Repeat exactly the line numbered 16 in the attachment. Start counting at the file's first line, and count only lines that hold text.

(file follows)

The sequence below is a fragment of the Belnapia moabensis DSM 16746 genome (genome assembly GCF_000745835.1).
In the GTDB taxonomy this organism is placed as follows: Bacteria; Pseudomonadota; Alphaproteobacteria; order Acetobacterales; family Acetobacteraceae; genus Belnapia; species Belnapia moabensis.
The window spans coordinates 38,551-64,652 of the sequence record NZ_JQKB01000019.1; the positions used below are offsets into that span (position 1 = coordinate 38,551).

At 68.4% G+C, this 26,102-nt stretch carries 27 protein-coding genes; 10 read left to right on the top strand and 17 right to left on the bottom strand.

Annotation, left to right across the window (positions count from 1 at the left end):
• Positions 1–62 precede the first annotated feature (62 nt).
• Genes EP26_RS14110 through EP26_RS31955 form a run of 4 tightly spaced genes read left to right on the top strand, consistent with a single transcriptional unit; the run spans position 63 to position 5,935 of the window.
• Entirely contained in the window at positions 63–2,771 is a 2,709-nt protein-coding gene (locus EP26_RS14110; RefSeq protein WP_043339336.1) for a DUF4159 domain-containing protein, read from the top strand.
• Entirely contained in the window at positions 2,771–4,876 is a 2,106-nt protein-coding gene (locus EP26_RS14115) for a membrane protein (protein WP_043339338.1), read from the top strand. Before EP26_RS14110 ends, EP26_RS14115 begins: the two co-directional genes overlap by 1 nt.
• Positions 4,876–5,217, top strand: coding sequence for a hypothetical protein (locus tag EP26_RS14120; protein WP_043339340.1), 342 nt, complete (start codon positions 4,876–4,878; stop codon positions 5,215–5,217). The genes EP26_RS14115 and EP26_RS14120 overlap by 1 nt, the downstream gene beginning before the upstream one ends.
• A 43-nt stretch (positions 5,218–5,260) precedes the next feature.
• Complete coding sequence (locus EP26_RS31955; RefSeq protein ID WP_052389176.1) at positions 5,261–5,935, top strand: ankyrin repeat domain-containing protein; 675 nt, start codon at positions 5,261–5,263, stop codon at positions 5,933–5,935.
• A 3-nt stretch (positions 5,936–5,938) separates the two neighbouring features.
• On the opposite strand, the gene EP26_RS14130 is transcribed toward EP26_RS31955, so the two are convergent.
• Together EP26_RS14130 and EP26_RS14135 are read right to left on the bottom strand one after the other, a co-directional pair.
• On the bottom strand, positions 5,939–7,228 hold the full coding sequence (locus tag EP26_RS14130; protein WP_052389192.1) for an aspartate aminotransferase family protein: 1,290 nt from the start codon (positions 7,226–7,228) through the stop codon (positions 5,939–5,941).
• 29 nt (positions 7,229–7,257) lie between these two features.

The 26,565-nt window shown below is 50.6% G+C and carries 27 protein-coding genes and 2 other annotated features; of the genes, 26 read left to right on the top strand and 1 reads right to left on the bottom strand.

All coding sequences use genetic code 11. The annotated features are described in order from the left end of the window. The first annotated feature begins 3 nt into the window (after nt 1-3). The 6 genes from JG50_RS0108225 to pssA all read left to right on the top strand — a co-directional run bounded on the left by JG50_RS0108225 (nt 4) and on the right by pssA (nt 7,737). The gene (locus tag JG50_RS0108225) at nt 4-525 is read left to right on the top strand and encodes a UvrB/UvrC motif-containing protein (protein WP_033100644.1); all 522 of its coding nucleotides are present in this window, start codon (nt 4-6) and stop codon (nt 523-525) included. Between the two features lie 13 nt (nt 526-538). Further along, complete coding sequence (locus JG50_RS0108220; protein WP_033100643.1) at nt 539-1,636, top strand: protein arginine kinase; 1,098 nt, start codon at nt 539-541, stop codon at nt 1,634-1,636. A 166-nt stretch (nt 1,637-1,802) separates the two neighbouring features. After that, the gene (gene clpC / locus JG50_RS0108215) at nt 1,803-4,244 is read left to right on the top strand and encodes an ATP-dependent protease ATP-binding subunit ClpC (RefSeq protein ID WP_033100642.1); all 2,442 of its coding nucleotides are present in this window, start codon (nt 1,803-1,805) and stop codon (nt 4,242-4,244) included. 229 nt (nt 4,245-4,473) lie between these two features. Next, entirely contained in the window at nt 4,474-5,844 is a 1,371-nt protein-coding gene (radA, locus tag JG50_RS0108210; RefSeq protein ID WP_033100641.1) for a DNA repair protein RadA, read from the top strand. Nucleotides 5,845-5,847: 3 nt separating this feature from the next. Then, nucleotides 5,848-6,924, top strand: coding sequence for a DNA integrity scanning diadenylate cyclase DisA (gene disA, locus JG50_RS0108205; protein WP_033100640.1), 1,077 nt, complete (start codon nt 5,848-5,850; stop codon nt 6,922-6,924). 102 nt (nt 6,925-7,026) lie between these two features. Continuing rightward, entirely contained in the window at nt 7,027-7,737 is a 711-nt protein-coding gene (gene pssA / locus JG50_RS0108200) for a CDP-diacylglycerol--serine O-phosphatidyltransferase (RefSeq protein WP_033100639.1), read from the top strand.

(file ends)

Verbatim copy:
• On the bottom strand, positions 5,939–7,228 hold the full coding sequence (locus tag EP26_RS14130; protein WP_052389192.1) for an aspartate aminotransferase family protein: 1,290 nt from the start codon (positions 7,226–7,228) through the stop codon (positions 5,939–5,941).